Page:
DECLARATION OF FRED SILBERBERG IN SUPPORT OF PLAINTIFF VERGARA'S EX PARTE APPLICATION FOR THE COURT TO ENTER A PROTECTIVE ORDER

8/21/2017: DECLARATION OF FRED SILBERBERG IN SUPPORT OF PLAINTIFF VERGARA'S EX PARTE APPLICATION FOR THE COURT TO ENTER A PROTECTIVE ORDER

PLAINTIFF'S NOTICE OF ASSOCIATION OF COUNSEL

8/28/2017: PLAINTIFF'S NOTICE OF ASSOCIATION OF COUNSEL

DEFENDANT NICHOLAS LOEB'S REPLY TO PLAINTIFF'S OPPOSITION TO THE DEMURRER TO PLAINTIFF'S COMPLAINT

9/15/2017: DEFENDANT NICHOLAS LOEB'S REPLY TO PLAINTIFF'S OPPOSITION TO THE DEMURRER TO PLAINTIFF'S COMPLAINT

PLAINTIFF'S RESPONSE TO DEFENDANT'S OBJECTIONS TO PLAINTIFF'S EVIDENCE OFFERED IN OPPOSITION TO MOTION TO STRIKE COMPLAINT PURSUANT TO CALIFORNIA CODE OF CIVIL PROCEDURE 425.16

9/20/2017: PLAINTIFF'S RESPONSE TO DEFENDANT'S OBJECTIONS TO PLAINTIFF'S EVIDENCE OFFERED IN OPPOSITION TO MOTION TO STRIKE COMPLAINT PURSUANT TO CALIFORNIA CODE OF CIVIL PROCEDURE 425.16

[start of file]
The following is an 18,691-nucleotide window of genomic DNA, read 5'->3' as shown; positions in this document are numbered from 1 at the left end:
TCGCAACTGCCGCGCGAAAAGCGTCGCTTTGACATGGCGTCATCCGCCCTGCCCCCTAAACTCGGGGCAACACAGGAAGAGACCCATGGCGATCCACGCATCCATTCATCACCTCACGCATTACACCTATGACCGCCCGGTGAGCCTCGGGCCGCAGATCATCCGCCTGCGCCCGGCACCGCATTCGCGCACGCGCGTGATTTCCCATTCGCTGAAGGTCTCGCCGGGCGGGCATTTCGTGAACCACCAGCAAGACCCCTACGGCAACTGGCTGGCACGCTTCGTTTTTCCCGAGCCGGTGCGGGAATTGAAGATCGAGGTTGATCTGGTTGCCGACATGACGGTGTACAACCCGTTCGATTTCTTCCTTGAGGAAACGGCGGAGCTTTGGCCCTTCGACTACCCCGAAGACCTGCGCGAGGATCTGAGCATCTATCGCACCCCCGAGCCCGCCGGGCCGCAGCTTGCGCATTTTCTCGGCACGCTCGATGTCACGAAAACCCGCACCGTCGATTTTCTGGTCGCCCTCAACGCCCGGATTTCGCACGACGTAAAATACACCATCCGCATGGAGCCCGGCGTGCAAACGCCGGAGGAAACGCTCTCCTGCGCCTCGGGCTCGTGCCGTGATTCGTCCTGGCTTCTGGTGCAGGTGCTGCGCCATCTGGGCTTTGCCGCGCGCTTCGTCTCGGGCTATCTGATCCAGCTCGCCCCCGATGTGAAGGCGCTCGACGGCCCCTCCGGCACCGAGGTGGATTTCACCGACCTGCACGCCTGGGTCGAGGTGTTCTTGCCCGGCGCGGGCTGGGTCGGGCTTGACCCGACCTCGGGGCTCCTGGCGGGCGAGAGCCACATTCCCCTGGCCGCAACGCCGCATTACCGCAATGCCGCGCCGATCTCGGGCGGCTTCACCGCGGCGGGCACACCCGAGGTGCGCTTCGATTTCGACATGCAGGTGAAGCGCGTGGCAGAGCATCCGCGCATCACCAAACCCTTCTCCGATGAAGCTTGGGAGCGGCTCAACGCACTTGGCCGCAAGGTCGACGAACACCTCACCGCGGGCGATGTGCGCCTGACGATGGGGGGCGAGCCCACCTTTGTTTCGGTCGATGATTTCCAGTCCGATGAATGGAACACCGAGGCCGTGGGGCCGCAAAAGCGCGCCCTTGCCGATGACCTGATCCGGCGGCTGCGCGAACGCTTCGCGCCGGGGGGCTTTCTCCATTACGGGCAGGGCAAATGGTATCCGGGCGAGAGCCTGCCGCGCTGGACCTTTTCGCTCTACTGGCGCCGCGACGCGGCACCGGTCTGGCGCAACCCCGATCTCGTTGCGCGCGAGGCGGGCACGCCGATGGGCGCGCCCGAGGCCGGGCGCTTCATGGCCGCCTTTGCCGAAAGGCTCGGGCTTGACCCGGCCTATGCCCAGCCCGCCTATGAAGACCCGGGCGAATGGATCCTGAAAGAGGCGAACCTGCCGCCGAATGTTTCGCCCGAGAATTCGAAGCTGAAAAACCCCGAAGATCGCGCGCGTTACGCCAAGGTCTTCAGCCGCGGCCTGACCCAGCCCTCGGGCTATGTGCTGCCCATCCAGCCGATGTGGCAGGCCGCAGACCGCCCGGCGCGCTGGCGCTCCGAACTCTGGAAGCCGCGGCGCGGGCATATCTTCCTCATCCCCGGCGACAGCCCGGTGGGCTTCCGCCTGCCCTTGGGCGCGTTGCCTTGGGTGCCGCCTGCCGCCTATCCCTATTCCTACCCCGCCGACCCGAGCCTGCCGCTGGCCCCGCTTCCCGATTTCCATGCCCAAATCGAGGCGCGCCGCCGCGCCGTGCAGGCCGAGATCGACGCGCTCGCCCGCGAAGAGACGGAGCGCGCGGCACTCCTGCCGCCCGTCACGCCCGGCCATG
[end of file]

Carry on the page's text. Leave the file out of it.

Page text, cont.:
PROOF OF SERVICE: CASE MANAGEMENT STATEMENT

9/22/2017: PROOF OF SERVICE: CASE MANAGEMENT STATEMENT

NOTICE OF INTENT NOT TO AMEND COMPLAINT AFTER RULING ON DEMURRER.

10/6/2017: NOTICE OF INTENT NOT TO AMEND COMPLAINT AFTER RULING ON DEMURRER.

PROOF OF SERVICE: 1. REQUEST FOR ENTRY OF DEFAULT 2. PROOFS OF SERVICE

10/27/2017: PROOF OF SERVICE: 1. REQUEST FOR ENTRY OF DEFAULT 2. PROOFS OF SERVICE

NOTICE OF FILING OF NOTICE OF APPEAL U(UNLIMITED JURISDICTION)

11/13/2017: NOTICE OF FILING OF NOTICE OF APPEAL U(UNLIMITED JURISDICTION)

139 More Documents Available

 

Docket Entries

  • 06/15/2020
  • Hearingat 08:30 AM in Department 73 at 111 North Hill Street, Los Angeles, CA 90012; Jury Trial

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  • 06/01/2020
  • Hearingat 08:30 AM in Department 73 at 111 North Hill Street, Los Angeles, CA 90012; Final Status Conference

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  • 10/17/2019
  • Hearingat 08:30 AM in Department 73 at 111 North Hill Street, Los Angeles, CA 90012; Hearing on Motion for Attorney Fees

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  • 09/10/2019
  • Hearingat 08:30 AM in Department 73 at 111 North Hill Street, Los Angeles, CA 90012; Hearing on Motion to be Admitted Pro Hac Vice

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  • 08/14/2019
  • Hearingat 15:45 PM in Department 73 at 111 North Hill Street, Los Angeles, CA 90012; Informal Discovery Conference (IDC)

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  • 08/09/2019